The end of fifth grade marks a stepping stone for many kids, signaling the conclusion of elementary school and a new journey into middle school. Students may feel both thrilled and overwhelmed by the transition, which makes it tough for teachers to steer students back to the academic tasks of the classroom, according to PBS. Combining scholastic and fun social activities will help both teachers and students wrap up the fifth grade year in a concise, entertaining manner.
Language and Literacy
By the time most fifth graders have reached the last month of school, they have become literate readers and skillful writers. Tap into this creativity by assigning activities which help them reflect on their journey through elementary school. Make a book illustrating key moments, both personal and academic, from kindergarten through fifth grade. Possible topics for each year can include most enjoyable and least favorite subject, a new hobby or sport that was learned and key national events, such as a presidential election. Place students into groups, brainstorming on useful tips next year’s incoming fifth graders will need to know. Create posters to hang around fourth grade rooms during the last week of school.
Math and Science
Fifth graders learn how to solve complex problems through observation, conclusion and application. Evaluate if a student's baby height equates to his current growth rate. Make a chart listing each child's height when they were born. Create a floor math graph, then make a horizontal and vertical axis out of masking tape, marking off foot and inch sections on each axis. Write each student’s name on a piece of tape. Instruct one student to lie down with his feet on the x-axis and another classmate to mark his height using the appropriate masking tape. List each child's current height and discuss if each student is on target based on growth percentiles.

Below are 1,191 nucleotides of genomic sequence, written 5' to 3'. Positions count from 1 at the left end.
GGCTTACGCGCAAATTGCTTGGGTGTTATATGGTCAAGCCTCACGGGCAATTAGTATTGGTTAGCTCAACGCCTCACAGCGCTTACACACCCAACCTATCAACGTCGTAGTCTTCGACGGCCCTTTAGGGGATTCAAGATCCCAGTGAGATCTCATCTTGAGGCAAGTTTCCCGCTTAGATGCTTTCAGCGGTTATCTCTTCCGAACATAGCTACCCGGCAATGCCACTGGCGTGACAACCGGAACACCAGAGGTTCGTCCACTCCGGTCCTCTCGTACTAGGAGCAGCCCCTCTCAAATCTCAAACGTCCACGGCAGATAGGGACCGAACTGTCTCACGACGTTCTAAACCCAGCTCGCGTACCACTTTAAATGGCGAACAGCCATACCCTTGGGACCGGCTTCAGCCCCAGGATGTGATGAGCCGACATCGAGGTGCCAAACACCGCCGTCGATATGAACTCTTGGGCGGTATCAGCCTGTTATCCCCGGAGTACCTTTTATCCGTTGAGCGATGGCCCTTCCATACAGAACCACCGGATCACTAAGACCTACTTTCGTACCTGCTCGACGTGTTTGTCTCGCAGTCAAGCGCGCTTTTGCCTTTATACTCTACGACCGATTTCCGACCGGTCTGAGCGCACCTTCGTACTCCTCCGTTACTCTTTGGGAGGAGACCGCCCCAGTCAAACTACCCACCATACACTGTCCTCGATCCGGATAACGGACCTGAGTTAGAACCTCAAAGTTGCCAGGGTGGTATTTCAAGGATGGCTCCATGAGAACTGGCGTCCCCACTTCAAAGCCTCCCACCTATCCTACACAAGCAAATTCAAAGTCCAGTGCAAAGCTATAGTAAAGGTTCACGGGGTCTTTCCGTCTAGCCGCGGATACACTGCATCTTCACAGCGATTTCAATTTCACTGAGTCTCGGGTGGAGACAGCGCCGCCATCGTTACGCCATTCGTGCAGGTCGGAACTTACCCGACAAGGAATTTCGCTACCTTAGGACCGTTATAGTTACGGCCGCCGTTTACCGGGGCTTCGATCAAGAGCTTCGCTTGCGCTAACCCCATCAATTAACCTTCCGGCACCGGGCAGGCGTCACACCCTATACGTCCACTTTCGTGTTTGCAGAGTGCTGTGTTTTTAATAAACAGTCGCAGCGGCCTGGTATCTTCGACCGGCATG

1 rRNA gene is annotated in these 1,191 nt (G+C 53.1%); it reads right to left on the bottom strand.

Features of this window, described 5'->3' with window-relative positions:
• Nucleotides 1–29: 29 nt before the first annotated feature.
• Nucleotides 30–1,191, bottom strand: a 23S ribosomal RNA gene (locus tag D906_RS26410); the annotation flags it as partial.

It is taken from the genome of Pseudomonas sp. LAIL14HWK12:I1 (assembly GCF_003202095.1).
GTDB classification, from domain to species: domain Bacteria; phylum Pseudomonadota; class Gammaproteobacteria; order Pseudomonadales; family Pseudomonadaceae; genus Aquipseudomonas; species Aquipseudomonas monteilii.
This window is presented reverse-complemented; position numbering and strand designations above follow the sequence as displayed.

Many fifth-grade classes take a historical field trip at the end of the school year. Add a twist to usual writing assignments about what students observed. Create a list, instructing students to locate certain items during the field trip. After the excursion, assign students the task of finding similar objects in their house -- such as a cell phone, comparing it to a 19th-century wall phone. Students can illustrate objects explaining how the item has changed or remained the same. Designate pairs producing mock five-minute television talk shows. Interview a historical figure who was alive during their early elementary school years, such as President Obama or Steve Jobs. Allow students to decide who will be the host and who will be the interviewee.
Put aside academics to host some fun social activities. Invite family members to a potluck lunch, eating outside on school grounds and playing games, including parent/child sack races and water balloon toss. Give a taste of middle school, passing out mock schedules. Ask the office to announce when it’s time to go to the next class. Culminate the event with an ice cream social. Bind a few blank pages together making autograph memory books. After students decorate, carve out a time to meet outside with other classes collecting autographs.
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